Utah computer engineering professor making COVID-19 smartphone sensor

The sensor would send results to a phone via Bluetooth within 60 seconds
Posted at 8:16 AM, May 10, 2020
and last updated 2020-05-10 10:58:06-04

SALT LAKE CITY — Imagine being able to detect Coronavirus with a smartphone. Well, that's exactly what they're working on at the University of Utah.

What started as a device to help detect a completely different virus, could become a big part of tracking COVID-19.

Massood Tabib-Azar, the lead engineer working on this project said, "We started this project about 12 months ago, and the main idea was to enable people to have their own personal sensors to detect Zika in places that they travel."

The plan is to take the Zika virus sensor and program it to identify COVID-19 instead.

"Our prototype is going to be around the size of a quarter and it would be communicating with a cell phone using bluetooth," said Tabib-Azar.

Researchers say if someone were to breathe, cough, sneeze, or blow on the sensor, it would be able to tell if someone had COVID-19.

If the virus is present, the DNA strands in the sensor would bind to the virus’ proteins and electrical resistance is measured in the device, signaling a positive result.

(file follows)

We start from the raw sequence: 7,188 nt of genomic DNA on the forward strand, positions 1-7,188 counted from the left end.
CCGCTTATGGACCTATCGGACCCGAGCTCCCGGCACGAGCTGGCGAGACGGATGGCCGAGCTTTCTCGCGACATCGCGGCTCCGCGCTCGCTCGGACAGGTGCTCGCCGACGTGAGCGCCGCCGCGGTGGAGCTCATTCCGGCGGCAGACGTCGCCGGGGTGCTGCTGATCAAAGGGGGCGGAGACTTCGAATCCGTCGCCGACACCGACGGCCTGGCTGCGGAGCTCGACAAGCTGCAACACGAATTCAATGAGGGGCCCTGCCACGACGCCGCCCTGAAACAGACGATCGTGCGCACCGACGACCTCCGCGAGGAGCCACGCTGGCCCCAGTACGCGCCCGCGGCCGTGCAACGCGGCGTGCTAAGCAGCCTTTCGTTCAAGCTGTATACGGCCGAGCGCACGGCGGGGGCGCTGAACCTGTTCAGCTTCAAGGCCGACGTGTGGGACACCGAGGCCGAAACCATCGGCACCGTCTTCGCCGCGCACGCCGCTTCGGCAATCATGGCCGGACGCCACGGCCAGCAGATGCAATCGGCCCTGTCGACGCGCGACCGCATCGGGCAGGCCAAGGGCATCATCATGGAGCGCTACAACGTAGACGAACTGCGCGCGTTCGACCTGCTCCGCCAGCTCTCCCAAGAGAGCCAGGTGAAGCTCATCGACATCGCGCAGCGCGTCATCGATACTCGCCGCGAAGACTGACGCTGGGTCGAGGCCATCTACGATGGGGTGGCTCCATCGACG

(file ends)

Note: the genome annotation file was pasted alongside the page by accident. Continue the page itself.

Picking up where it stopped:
The results would then be displayed on a smartphone within 60 seconds.

Engineers say it could also test for the virus on a surface by using a swab and placing it onto the sensor.

Tabib-Azar says he wants to make it possible to send the results to health agencies too.

"You’d push the button and it can send to a central location, Centers for Disease Control, or any other authority that you’d select in your options and then in real time can update the map," said Tabib-Azar.

In theory, this could work with the Healthy Together app developed for the state of Utah and any other COVID-19 tracking apps.

The sensor will be reusable because it can destroy the previous sample with a small electrical current which heats up and disintegrates the virus.

Tabib-Azar sasid, "In principle, you can put these devices in everyone’s hand, and once we produce them in large scale inexpensively, then it’s like any other that people want to have with them."

The plan is to have a working prototype in two months before submitting it for clinical trials, which are expected to last another month, so hopefully in three months time this will be something any of us can use.

"This way you can test yourself every half a day, or whenever you want, and have some peace of mind that you are healthy and your environment is healthy," said Tabib-Azar.

This device could give doctors a clearer and more accurate picture of where COVID-19 hot spots are and allow them to collect test results easier.

It would also be a less uncomfortable test to administer than the current method of a nasopharyngeal swab.

Tabib-Azar received a $200,000 National Science Foundation Rapid Response Research grant to develop this portable and reusable coronavirus sensor.